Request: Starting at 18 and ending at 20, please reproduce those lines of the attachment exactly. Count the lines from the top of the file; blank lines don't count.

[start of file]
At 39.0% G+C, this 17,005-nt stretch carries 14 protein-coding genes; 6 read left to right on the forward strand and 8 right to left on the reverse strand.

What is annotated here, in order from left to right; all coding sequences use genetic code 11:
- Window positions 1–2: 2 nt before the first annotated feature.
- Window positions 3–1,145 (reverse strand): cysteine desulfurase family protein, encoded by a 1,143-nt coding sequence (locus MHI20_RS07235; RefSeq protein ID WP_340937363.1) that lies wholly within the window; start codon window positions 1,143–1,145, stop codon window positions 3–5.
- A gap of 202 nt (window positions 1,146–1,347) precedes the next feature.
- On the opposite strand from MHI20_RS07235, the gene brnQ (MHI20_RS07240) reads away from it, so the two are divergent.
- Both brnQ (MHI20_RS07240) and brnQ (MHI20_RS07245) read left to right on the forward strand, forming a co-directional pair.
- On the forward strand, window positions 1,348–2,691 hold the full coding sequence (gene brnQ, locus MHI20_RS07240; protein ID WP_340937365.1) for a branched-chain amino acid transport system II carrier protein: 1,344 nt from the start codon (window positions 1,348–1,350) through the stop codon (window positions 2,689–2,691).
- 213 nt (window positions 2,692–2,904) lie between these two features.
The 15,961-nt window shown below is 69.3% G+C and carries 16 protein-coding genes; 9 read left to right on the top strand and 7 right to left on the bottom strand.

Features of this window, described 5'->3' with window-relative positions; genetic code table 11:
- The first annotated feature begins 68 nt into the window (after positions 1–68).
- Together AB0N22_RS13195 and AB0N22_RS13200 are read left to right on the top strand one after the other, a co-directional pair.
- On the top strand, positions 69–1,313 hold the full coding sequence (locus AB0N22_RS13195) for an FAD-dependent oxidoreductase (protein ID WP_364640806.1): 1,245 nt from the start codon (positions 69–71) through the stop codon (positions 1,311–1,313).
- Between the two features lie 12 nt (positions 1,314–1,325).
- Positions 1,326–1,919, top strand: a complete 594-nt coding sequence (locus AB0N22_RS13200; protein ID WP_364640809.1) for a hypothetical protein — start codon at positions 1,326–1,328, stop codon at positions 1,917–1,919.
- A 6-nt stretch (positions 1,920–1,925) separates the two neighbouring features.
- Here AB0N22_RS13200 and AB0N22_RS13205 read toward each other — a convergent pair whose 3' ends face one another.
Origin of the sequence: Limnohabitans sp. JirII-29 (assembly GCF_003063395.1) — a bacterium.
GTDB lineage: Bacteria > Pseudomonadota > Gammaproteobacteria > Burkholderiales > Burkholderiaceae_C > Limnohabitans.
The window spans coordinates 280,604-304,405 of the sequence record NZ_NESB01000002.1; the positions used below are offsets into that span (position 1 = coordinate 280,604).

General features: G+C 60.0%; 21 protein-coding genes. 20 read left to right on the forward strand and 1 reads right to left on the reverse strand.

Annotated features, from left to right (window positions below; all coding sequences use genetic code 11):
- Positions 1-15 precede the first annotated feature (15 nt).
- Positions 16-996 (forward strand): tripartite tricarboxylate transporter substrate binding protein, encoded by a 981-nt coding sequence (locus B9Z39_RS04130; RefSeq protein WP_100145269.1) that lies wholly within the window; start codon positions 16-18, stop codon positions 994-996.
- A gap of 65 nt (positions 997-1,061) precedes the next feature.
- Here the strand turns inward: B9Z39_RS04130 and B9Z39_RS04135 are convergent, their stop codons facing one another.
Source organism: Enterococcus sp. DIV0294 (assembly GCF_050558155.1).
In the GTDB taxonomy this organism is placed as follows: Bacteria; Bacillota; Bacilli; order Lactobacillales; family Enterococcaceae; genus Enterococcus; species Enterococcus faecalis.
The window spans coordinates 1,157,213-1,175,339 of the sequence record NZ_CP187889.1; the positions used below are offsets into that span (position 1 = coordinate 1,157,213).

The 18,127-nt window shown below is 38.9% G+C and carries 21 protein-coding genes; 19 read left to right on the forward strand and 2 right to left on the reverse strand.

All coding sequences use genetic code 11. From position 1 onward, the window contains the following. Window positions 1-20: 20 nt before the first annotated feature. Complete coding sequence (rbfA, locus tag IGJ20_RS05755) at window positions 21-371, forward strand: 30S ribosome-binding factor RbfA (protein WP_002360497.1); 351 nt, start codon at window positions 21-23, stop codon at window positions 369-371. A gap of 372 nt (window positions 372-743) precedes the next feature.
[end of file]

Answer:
- Here AB0N22_RS13200 and AB0N22_RS13205 read toward each other — a convergent pair whose 3' ends face one another.
Origin of the sequence: Limnohabitans sp. JirII-29 (assembly GCF_003063395.1) — a bacterium.
GTDB lineage: Bacteria > Pseudomonadota > Gammaproteobacteria > Burkholderiales > Burkholderiaceae_C > Limnohabitans.